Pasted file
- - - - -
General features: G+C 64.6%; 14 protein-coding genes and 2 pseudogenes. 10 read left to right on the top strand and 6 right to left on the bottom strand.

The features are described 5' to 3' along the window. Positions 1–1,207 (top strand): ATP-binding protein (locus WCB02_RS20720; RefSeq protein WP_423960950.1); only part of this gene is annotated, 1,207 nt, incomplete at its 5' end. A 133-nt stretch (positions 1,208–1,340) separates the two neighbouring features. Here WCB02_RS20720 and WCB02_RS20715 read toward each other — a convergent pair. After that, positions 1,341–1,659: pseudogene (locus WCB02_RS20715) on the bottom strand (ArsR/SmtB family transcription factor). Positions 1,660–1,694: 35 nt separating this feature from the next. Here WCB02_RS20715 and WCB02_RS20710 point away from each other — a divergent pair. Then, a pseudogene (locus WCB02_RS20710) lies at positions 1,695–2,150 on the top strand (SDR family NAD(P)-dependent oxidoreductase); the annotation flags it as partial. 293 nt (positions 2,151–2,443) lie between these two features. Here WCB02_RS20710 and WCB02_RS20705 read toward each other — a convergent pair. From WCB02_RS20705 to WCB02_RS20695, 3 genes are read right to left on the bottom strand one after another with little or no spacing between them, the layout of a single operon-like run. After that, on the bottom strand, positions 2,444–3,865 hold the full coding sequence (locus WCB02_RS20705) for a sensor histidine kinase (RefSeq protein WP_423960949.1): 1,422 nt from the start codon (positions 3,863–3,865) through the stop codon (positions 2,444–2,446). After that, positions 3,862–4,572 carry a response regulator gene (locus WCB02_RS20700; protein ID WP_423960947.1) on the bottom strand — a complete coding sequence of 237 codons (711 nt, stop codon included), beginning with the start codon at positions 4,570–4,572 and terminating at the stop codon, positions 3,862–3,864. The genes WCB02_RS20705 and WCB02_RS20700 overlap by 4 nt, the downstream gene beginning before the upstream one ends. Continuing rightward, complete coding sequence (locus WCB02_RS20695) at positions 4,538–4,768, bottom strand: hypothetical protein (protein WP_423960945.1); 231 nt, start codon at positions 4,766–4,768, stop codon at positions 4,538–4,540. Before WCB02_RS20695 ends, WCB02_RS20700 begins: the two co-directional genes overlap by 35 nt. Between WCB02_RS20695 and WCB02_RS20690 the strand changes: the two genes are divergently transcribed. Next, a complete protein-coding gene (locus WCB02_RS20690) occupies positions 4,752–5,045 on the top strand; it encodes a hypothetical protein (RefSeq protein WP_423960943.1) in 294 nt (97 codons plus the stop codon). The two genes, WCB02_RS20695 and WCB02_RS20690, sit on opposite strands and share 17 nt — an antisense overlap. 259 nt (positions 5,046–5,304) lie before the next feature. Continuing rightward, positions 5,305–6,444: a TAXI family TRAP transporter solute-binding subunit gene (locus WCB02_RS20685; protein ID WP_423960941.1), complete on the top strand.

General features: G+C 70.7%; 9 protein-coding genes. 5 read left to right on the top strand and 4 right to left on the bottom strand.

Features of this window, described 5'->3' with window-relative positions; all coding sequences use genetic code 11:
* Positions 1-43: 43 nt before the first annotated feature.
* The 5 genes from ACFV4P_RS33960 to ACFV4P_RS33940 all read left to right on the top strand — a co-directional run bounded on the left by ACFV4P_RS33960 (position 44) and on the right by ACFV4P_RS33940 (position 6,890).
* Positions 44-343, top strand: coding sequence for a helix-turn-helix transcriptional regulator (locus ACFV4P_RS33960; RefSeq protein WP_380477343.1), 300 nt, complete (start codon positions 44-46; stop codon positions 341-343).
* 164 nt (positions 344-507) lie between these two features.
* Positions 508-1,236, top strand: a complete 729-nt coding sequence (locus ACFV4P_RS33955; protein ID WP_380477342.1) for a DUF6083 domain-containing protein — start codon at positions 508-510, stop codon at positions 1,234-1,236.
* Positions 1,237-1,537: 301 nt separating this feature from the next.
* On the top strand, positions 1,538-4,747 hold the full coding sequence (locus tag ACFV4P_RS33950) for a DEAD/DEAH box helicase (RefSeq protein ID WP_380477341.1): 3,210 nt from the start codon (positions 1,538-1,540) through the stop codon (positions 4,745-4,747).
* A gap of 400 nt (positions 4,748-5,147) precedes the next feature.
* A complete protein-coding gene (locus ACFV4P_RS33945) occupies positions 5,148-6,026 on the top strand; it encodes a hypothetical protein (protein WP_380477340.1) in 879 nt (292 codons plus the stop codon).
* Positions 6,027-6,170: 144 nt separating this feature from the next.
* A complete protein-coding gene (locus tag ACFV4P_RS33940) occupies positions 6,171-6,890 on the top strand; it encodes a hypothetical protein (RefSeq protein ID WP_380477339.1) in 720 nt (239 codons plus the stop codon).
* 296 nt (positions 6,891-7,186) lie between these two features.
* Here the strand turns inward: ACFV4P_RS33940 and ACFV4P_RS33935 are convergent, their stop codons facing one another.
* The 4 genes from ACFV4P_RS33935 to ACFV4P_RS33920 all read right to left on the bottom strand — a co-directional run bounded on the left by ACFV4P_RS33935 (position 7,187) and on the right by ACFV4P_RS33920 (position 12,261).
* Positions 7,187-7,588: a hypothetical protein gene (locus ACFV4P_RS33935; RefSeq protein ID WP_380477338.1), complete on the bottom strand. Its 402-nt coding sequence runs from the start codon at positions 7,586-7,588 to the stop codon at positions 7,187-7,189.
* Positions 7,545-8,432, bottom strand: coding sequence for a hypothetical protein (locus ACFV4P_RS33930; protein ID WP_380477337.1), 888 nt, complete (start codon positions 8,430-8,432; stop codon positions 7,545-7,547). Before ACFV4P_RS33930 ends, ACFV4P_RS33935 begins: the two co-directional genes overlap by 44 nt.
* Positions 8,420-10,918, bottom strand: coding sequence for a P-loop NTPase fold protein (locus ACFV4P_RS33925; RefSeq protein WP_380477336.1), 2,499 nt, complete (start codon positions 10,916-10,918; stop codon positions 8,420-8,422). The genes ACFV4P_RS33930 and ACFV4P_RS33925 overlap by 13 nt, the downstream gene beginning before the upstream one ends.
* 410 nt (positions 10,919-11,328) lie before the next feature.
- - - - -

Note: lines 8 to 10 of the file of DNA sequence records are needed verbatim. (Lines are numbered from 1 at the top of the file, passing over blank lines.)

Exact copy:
* 164 nt (positions 344-507) lie between these two features.
* Positions 508-1,236, top strand: a complete 729-nt coding sequence (locus ACFV4P_RS33955; protein ID WP_380477342.1) for a DUF6083 domain-containing protein — start codon at positions 508-510, stop codon at positions 1,234-1,236.
* Positions 1,237-1,537: 301 nt separating this feature from the next.